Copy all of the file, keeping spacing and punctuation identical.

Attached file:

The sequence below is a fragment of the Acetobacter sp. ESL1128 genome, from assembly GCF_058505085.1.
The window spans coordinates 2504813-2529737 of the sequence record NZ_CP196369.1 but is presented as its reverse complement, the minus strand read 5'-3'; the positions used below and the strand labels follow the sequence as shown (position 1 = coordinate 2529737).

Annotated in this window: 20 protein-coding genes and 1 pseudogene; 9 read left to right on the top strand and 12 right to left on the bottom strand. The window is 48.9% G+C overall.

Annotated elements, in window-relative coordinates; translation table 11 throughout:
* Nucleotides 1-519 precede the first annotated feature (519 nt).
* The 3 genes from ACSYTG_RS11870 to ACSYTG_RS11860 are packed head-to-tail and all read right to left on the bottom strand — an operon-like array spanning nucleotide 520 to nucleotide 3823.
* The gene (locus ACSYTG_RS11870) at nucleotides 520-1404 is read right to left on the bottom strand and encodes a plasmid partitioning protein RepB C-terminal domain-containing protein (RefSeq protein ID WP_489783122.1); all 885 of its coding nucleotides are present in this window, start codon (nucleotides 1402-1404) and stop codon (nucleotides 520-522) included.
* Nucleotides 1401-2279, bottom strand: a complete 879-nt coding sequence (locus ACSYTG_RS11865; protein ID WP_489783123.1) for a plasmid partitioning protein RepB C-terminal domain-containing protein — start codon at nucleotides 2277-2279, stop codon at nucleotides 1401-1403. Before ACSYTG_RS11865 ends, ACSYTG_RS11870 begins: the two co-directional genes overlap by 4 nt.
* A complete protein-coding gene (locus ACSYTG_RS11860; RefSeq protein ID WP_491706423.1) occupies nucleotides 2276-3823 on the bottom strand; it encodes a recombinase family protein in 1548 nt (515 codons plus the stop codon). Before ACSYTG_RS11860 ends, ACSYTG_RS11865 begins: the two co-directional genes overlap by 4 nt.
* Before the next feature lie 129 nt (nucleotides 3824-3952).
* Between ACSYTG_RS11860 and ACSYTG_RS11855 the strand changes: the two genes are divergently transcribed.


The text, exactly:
The sequence below is a fragment of the Acetobacter sp. ESL1128 genome, from assembly GCF_058505085.1.
The window spans coordinates 2504813-2529737 of the sequence record NZ_CP196369.1 but is presented as its reverse complement, the minus strand read 5'-3'; the positions used below and the strand labels follow the sequence as shown (position 1 = coordinate 2529737).

Annotated in this window: 20 protein-coding genes and 1 pseudogene; 9 read left to right on the top strand and 12 right to left on the bottom strand. The window is 48.9% G+C overall.

Annotated elements, in window-relative coordinates; translation table 11 throughout:
* Nucleotides 1-519 precede the first annotated feature (519 nt).
* The 3 genes from ACSYTG_RS11870 to ACSYTG_RS11860 are packed head-to-tail and all read right to left on the bottom strand — an operon-like array spanning nucleotide 520 to nucleotide 3823.
* The gene (locus ACSYTG_RS11870) at nucleotides 520-1404 is read right to left on the bottom strand and encodes a plasmid partitioning protein RepB C-terminal domain-containing protein (RefSeq protein ID WP_489783122.1); all 885 of its coding nucleotides are present in this window, start codon (nucleotides 1402-1404) and stop codon (nucleotides 520-522) included.
* Nucleotides 1401-2279, bottom strand: a complete 879-nt coding sequence (locus ACSYTG_RS11865; protein ID WP_489783123.1) for a plasmid partitioning protein RepB C-terminal domain-containing protein — start codon at nucleotides 2277-2279, stop codon at nucleotides 1401-1403. Before ACSYTG_RS11865 ends, ACSYTG_RS11870 begins: the two co-directional genes overlap by 4 nt.
* A complete protein-coding gene (locus ACSYTG_RS11860; RefSeq protein ID WP_491706423.1) occupies nucleotides 2276-3823 on the bottom strand; it encodes a recombinase family protein in 1548 nt (515 codons plus the stop codon). Before ACSYTG_RS11860 ends, ACSYTG_RS11865 begins: the two co-directional genes overlap by 4 nt.
* Before the next feature lie 129 nt (nucleotides 3824-3952).
* Between ACSYTG_RS11860 and ACSYTG_RS11855 the strand changes: the two genes are divergently transcribed.